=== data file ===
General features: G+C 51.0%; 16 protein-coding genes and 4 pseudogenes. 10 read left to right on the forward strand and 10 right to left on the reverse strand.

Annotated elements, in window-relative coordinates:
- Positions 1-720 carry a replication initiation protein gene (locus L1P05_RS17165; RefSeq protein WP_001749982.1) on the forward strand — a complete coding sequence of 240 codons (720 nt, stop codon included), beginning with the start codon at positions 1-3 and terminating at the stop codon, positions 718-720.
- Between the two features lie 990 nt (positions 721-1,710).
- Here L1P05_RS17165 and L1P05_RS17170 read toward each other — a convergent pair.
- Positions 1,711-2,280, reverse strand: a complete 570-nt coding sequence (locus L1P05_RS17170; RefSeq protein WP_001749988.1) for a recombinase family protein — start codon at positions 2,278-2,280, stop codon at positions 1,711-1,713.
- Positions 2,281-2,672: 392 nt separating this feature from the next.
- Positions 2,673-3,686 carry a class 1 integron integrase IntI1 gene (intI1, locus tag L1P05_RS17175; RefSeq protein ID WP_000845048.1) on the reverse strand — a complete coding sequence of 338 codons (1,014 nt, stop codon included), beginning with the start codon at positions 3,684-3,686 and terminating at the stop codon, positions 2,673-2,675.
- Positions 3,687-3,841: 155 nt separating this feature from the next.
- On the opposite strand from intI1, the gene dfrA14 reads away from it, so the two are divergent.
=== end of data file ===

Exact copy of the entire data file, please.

General features: G+C 51.0%; 16 protein-coding genes and 4 pseudogenes. 10 read left to right on the forward strand and 10 right to left on the reverse strand.

Annotated elements, in window-relative coordinates:
- Positions 1-720 carry a replication initiation protein gene (locus L1P05_RS17165; RefSeq protein WP_001749982.1) on the forward strand — a complete coding sequence of 240 codons (720 nt, stop codon included), beginning with the start codon at positions 1-3 and terminating at the stop codon, positions 718-720.
- Between the two features lie 990 nt (positions 721-1,710).
- Here L1P05_RS17165 and L1P05_RS17170 read toward each other — a convergent pair.
- Positions 1,711-2,280, reverse strand: a complete 570-nt coding sequence (locus L1P05_RS17170; RefSeq protein WP_001749988.1) for a recombinase family protein — start codon at positions 2,278-2,280, stop codon at positions 1,711-1,713.
- Positions 2,281-2,672: 392 nt separating this feature from the next.
- Positions 2,673-3,686 carry a class 1 integron integrase IntI1 gene (intI1, locus tag L1P05_RS17175; RefSeq protein ID WP_000845048.1) on the reverse strand — a complete coding sequence of 338 codons (1,014 nt, stop codon included), beginning with the start codon at positions 3,684-3,686 and terminating at the stop codon, positions 2,673-2,675.
- Positions 3,687-3,841: 155 nt separating this feature from the next.
- On the opposite strand from intI1, the gene dfrA14 reads away from it, so the two are divergent.